What Type of Leader Are You?

So what type of leader are you?

You could be a team leader, a manager or a CEO.

Whichever the case, you are leader or some sort.

The way you lead is what defines your “leadership style.”

When we say “style,” we are trying not to classify leadership methods under the categories of right or wrong.

If it’s just the way you lead and it works for you.

It’s just your style.

It’s usually difficult to judge ourselves…

Especially when it comes to the way we lead.

Your employees may give you subtle hints about your leadership approach.

But most of the time…

They are going to try their best not to give you opinionated comments about how you do your job.

Because they are scared of you, unless you are a softy.

So, instead of throwing in a quiz…

We have decided to present you with the most common types of leadership styles so you can “know thyself”.

Laissez-Faire Leader — the Softy
warren buffett

Laissez faire is a French word that translates to, “to leave.”

A laissez-faire leader “leaves” his followers to do as they will.

The followers or employees could be highly experienced or trained individuals that don’t need dictations to do their job.

A laissez faire leader demands less feedback.

This type of leadership can prove ineffective for those subordinates who need supervision to maintain productivity.

Famous laissez-faire leaders

Andrew Mellon embodies the 20th-century laissez-faire American leader.

Ronald Reagan was known for allowing his subordinates to complete their responsibilities in the manner they saw fit, without autocratically looking over their shoulders.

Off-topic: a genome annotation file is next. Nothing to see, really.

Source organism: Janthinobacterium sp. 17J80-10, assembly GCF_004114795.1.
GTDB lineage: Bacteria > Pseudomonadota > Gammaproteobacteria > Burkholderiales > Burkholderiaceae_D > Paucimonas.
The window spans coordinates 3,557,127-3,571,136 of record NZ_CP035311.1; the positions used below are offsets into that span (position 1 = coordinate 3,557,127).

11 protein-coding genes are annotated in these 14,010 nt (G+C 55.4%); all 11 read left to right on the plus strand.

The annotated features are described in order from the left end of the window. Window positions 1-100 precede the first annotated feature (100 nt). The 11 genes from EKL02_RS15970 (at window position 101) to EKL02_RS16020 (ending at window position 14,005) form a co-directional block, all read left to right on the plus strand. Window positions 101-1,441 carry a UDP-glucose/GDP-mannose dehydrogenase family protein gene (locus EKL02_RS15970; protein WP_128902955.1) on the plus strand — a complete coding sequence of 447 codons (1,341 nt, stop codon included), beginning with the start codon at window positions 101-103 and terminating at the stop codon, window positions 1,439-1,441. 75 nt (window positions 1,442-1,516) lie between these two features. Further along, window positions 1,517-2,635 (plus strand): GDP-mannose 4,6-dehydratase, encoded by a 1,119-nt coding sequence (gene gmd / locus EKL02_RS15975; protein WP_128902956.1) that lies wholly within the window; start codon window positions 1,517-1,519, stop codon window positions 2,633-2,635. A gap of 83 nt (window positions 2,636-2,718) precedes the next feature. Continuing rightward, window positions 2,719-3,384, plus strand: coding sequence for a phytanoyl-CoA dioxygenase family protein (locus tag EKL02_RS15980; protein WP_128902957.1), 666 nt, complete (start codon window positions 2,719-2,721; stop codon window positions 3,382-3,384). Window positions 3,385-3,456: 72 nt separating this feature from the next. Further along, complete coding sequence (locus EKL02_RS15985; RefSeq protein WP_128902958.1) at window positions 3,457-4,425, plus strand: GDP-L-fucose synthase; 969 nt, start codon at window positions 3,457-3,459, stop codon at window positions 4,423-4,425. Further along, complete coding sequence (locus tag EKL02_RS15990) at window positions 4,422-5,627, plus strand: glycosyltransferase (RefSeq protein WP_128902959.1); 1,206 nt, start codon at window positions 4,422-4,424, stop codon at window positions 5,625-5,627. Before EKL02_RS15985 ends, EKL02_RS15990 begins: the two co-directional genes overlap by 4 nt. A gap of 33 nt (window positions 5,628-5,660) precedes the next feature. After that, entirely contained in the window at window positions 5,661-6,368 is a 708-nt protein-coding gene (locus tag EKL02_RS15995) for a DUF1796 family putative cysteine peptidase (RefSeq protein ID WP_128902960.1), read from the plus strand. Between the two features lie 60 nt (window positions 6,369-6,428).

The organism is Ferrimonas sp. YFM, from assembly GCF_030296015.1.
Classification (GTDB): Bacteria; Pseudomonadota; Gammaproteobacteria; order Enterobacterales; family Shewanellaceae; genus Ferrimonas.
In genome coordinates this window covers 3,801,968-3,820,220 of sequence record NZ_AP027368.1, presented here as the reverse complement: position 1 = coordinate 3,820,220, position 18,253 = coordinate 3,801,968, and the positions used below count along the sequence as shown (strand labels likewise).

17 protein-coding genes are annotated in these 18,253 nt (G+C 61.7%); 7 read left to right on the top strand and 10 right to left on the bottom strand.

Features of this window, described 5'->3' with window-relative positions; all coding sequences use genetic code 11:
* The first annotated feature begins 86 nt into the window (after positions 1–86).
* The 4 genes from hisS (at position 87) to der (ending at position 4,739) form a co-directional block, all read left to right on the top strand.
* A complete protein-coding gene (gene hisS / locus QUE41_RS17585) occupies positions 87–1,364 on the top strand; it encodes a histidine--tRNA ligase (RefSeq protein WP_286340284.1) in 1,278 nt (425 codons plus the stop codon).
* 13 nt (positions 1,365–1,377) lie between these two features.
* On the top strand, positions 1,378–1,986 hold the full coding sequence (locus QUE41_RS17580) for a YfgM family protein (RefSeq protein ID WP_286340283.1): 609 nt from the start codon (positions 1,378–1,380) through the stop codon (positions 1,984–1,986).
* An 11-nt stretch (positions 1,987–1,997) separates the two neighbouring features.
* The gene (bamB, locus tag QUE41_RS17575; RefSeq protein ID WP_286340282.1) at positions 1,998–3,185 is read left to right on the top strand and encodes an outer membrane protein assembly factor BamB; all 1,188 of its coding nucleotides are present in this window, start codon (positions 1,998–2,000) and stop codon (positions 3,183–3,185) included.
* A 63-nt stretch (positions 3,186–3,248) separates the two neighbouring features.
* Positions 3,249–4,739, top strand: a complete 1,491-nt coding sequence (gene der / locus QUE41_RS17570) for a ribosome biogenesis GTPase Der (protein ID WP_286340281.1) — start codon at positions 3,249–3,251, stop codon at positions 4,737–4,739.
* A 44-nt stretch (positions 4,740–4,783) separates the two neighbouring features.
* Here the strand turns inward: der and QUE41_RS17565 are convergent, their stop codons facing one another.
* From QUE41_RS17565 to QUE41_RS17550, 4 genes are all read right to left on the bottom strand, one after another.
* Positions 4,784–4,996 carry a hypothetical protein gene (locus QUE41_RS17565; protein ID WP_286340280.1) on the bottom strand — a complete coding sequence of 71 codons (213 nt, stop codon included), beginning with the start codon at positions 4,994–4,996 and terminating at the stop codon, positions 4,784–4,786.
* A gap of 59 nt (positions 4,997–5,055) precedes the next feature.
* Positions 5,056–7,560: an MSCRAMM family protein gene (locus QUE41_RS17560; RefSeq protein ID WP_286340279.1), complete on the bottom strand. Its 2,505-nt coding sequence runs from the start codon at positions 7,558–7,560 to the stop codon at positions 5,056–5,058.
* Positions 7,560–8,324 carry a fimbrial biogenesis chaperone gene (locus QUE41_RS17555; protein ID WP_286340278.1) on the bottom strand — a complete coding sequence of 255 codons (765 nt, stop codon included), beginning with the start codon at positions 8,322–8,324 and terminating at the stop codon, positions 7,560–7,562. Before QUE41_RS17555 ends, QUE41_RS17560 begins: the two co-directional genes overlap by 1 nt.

Warren Buffett may be the most surprising name among successful laissez-faire leaders.

Democratic Leader — the Parent
Tommy Lasorda

Democratic leadership, also known as participative leadership, is a perfect blend of “autocratic” and “laissez-faire” leadership styles.

This type of leader usually consults his employees or followers before making a decision.

So they get to participate in the decision-making process but the authority to finalize decision lies with the leader only.

This is usually the “best” form of leadership since it offers the benefits of both extremes (laissez-faire and autocratic) while canceling out the disadvantages of each.

Famous democratic/participative leaders

Indra Nooyi, the CEO and chairman of PepsiCo, has endeared herself to employees.

Bill George was a senior executive at Honeywell and Litton Industries before joining Medtronic as CEO.

Tommy Lasorda a successful baseball pitcher before coaching, Lasorda bonded with his players.

Autocratic Leader — The Emperor
Helen Gurley Brown

This an extreme form of dominant leadership.

Autocratic leaders make all the decisions and they make it alone.

They don’t need to consider anyone’s opinions or ask for advice.

They only command.

This form of leadership is best in crisis situations, but it can be highly demoralizing for the followers.

Famous autocratic leaders

Lorne Michaels is one of the 20th century’s most influential figures, Michaels changed television comedy and altered American culture in subtle and extraordinary ways.

As creative producer of NBC’s “Saturday Night Live,” Michaels launched hundreds of comedians’ careers, from Dan Aykroyd and Gilda Radner to Eddie Murphy and Will Ferrell.

Roger Ailes was the president of the Fox News Channel has a reputation as an autocratic leader dating to the late 1960s, when he worked as an advisor to President Nixon.

Helen Gurley Brown was the former editor-in-chief of Cosmopolitan magazine is notable for many things, not least of which was her ability to consistently turn a profit in publishing for more than three decades.

Transformational Leader — the Visionary
Ross Perot

This type of leader, usually a CEO, or some other “big guy” is focused on the big picture.

He communicates his ideas with all the members’ concerns and provides them with frequent updates on how far they are on reaching a goal.

This type of leader believes that frequent communication, high visibility and constant reminders are the best ways to motivate followers.